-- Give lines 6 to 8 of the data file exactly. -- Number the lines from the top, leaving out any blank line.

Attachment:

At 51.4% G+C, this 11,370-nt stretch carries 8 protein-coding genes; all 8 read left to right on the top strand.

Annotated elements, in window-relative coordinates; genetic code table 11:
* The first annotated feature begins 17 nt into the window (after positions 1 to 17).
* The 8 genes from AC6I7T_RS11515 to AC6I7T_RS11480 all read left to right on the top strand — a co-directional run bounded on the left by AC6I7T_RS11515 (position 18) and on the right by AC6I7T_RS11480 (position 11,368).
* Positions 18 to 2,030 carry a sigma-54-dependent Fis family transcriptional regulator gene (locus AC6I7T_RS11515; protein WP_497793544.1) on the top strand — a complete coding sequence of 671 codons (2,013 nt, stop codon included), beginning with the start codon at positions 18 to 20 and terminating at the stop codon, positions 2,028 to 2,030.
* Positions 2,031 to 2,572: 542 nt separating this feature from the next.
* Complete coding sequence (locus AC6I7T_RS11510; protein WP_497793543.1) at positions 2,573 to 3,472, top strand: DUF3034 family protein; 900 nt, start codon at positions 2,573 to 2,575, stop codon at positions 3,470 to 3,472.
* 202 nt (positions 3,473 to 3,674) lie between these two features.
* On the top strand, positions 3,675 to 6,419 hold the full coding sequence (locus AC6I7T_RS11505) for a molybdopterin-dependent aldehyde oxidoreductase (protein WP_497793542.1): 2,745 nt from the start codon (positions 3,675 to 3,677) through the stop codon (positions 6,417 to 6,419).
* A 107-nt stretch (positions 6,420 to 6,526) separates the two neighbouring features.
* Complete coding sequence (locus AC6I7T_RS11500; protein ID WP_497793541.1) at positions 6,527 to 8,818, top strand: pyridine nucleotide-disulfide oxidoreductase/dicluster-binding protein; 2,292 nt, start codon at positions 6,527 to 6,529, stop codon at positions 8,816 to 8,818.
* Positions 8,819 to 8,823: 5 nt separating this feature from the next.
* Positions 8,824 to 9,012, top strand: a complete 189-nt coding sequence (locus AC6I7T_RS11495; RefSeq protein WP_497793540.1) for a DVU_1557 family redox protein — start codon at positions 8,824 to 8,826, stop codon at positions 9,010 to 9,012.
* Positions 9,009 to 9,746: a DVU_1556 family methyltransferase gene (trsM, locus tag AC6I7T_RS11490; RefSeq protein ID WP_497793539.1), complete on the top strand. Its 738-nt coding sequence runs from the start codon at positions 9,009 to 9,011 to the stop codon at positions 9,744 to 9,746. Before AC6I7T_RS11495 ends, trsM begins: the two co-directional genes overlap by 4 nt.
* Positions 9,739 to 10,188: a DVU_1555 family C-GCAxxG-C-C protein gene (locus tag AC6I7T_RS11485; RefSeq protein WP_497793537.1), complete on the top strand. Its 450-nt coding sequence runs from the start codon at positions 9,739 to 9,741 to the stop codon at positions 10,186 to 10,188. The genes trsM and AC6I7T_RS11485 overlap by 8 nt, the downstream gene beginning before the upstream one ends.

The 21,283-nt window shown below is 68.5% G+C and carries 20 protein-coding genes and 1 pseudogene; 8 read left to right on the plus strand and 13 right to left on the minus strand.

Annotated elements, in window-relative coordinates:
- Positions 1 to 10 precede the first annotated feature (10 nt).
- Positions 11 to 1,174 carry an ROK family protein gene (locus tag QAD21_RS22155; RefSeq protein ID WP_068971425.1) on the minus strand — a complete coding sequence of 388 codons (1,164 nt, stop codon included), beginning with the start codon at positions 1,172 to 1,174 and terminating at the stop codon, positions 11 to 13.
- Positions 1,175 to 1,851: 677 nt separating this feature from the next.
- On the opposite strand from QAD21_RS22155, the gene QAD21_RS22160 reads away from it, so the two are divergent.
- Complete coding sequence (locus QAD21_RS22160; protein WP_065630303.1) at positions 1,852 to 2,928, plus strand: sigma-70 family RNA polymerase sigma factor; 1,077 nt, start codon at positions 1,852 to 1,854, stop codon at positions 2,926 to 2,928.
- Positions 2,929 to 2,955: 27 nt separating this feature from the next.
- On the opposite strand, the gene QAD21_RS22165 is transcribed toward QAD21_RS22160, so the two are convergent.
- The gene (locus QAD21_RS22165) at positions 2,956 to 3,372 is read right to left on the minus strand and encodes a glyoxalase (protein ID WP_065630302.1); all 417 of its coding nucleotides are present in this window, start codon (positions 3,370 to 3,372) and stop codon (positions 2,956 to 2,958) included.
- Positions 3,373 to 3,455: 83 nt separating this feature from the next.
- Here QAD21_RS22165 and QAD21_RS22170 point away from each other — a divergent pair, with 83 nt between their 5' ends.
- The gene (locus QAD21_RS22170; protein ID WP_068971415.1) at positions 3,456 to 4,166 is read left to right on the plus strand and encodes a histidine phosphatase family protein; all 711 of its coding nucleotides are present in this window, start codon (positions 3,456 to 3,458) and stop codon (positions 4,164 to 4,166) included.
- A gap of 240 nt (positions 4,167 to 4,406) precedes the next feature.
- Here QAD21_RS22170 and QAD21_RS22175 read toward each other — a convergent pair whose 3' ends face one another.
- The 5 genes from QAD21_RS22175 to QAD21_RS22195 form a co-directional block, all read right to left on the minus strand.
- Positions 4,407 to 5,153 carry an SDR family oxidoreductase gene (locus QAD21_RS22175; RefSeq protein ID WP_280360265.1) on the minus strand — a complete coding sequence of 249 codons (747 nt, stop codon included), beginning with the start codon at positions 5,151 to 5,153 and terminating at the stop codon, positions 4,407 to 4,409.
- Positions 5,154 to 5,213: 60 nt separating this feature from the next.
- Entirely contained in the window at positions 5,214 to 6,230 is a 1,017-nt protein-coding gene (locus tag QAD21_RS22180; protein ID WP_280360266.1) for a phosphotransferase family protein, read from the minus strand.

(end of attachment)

* Positions 2,031 to 2,572: 542 nt separating this feature from the next.
* Complete coding sequence (locus AC6I7T_RS11510; protein WP_497793543.1) at positions 2,573 to 3,472, top strand: DUF3034 family protein; 900 nt, start codon at positions 2,573 to 2,575, stop codon at positions 3,470 to 3,472.
* 202 nt (positions 3,473 to 3,674) lie between these two features.